The lingual frenulum is a large midline fold of mucosa that passes from the tongue side of the gums (or gingiva) to the lower surface of the tongue. The frenulum connects the tongue to the floor of the mouth while allowing the tip to move freely. It is notable that the submandibular salivary gland (under your jaw) has a duct that opens beneath the tongue, passing saliva into the mouth here.

The visible parts of the tongue include:

  • Root: This is most often defined as the back third of the tongue. It sits low in the mouth and near the throat, and it is relatively fixed in place. It is attached to the hyoid bone and mandible (lower jaw). It is close in proximity to two muscles: the geniohyoid and mylohyoid muscles.
  • Body: The rest of the tongue, notably the forward two-thirds that lie in front of the sulcus. It is extremely mobile and serves multiple functions.
  • Apex: This is the tip of the tongue, a pointed portion towards the front of the mouth. It is also extremely mobile.
  • Dorsum: This is the curved upper surface towards the back. It has a V-shaped groove on it called the terminal sulcus.
  • Inferior surface: Underneath the tongue lies this last feature, important for the ability to visualize veins that allow for the rapid absorption of specific medications.

Tongue Structure

One of the most important zones of the tongue is the central or terminal sulcus, lying about two-thirds from the tongue’s tip. The tongue may be further divided into right and left halves by the midline groove; just beneath the groove’s surface lies the fibrous lingual septum.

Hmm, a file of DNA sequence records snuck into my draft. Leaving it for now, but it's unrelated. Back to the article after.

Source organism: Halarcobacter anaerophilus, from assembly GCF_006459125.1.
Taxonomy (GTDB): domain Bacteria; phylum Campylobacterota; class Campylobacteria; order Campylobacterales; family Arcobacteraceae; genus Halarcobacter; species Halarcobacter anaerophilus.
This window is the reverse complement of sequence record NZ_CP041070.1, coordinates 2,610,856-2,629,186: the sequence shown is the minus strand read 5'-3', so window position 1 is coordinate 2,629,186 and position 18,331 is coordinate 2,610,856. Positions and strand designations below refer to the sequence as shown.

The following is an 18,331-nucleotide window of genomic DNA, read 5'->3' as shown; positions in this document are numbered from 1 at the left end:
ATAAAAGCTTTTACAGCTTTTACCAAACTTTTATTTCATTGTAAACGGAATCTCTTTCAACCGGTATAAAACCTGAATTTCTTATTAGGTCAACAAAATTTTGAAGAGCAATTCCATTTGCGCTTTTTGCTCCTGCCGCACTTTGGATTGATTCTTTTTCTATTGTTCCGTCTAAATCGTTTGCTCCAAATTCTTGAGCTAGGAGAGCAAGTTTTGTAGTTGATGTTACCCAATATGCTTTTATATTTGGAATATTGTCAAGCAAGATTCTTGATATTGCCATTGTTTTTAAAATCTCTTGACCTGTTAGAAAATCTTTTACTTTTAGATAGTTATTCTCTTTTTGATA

Tongue Disorders

There are a handful of conditions affecting the tongue, often impacting the ability to swallow or speak normally. Some are present from birth, and others may develop from an infection or exposure to cancer-causing substances. Symptoms of disorders affecting the tongue can include:

  • Speech difficulties, like dysphonia or dysarthria related to multiple sclerosis (MS)
  • Changes in taste (this can happen with Bell's palsy or with chemotherapy, too)
  • Sores or bumps on the tongue that can be infection or inflammation
  • Discoloration, as with white or pink patches of benign migratory glossitis
  • Numbness (for various reasons including MS, medication, or nerve damage)
  • Burning sensation (burning mouth syndrome)

Other conditions that affect the tongue include the following.

Pictures of White Spots on Tongue


As noted above, the lingual frenulum (from the Latin word meaning “bridle”) is a small fold of mucous membrane that connects the middle of the lower surface of the tongue to the floor of the mouth. If it is too short, often from birth, the tongue may be abnormally retracted into the lower jaw.

This lower position leads to a condition that is colloquially known as being “tongue tied.” This may be rarely checked (or simply ignored), especially if it is at the back of the tongue, and often goes untreated. It may be recognized with early infancy swallowing problems and speech impairment at school age as the short frenulum may interfere with tongue movements and function.

Clipping the frenulum is a simple surgery and this frenulectomy may be necessary for infants to free the tongue for normal speech development.